Bruce Moeller, director of Public Safety Services, explains the latest plan to contain costs of the county’s Emergency Medical Services during a Feb. 4 work session.
Screenshot by SUZETTE PORTER
Robert Polk, president of the Pinellas County Fire Chiefs Association, talks about some of the concerns with the latest plan that cuts funding for staff during the nighttime hours.
CLEARWATER – Pinellas County’s Emergency Medical Services is among the best in the nation. But that quality comes at a price that is getting harder and harder to afford.
For years, staff has been looking for ways to cut costs without damaging response times and service. Prior studies and plans were rejected. Relationships between the county and the municipalities and fire districts that provide first responder services have become strained.
Still, something has to be done before the EMS millage rate reaches the cap and the reserve fund is depleted.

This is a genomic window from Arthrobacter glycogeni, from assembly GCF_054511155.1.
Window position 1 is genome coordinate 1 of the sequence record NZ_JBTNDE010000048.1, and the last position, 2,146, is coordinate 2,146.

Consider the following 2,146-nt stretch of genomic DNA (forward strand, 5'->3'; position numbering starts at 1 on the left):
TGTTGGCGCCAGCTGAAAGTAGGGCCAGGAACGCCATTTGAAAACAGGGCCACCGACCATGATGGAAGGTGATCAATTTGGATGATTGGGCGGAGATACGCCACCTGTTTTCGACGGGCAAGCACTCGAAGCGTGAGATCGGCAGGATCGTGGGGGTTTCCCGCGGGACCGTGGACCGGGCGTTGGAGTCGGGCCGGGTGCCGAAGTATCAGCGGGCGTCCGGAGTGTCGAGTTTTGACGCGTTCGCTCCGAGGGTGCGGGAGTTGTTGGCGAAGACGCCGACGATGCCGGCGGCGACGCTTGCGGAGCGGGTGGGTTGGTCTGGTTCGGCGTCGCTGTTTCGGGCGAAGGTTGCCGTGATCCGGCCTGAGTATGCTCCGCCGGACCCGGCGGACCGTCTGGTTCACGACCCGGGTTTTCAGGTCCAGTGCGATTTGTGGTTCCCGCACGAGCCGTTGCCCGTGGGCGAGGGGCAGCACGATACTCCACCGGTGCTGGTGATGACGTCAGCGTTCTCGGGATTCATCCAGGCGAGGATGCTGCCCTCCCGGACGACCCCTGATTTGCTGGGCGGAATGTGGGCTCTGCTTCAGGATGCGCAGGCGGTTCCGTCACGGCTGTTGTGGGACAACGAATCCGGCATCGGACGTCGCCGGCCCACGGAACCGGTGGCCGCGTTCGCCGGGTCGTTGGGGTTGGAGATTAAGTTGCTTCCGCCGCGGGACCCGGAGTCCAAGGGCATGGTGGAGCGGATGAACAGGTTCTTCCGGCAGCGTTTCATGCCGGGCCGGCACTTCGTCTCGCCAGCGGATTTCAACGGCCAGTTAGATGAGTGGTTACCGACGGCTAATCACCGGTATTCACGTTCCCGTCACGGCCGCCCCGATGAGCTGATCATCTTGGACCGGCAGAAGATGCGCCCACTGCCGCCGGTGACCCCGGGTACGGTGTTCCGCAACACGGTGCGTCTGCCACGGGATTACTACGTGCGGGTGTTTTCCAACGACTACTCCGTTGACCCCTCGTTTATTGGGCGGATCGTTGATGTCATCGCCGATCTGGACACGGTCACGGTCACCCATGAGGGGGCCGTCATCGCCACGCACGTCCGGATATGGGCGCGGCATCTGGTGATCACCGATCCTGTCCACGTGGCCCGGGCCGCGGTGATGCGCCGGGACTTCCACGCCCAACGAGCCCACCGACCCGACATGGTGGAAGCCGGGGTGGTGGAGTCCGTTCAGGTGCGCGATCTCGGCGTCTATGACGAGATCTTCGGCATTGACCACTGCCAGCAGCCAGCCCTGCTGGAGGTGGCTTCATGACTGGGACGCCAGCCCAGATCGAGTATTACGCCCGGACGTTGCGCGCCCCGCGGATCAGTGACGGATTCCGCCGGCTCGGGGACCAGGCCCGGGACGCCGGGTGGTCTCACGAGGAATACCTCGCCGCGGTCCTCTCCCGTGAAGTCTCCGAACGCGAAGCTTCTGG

Staff’s most recent proposal comes from recommendations by consultant Fitch and Associates. Implementation of the recommended CARES model calls for reduced staffing of fire stations during nighttime hours when activity is at its lowest.
CARES stands for Community-wide Alignment of Resources for Efficiency and Service. Fitch says using a CARES-2 could save Pinellas millions of dollars over time.
Under the proposed new funding model, no change is recommended for Dunedin, East Lake, Gulfport, Madeira Beach, Oldsmar, Pinellas Suncoast, Safety Harbor, South Pasadena, St. Pete Beach and Treasure Island. Increased funding is proposed for Palm Harbor, Seminole and Tarpon Springs. Decreased funding is planned for Clearwater, Largo, Lealman, Pinellas Park and St. Petersburg.
The reductions would be phased in over three years. Staff estimates a savings of $2.3 million in fiscal year 2014-2015. St. Petersburg takes the biggest hit with a reduction of more than $1 million over three years. Clearwater’s funding would go down $669,690; Largo, $527,566; Pinellas Park, $504,789; and Lealman, $285,454.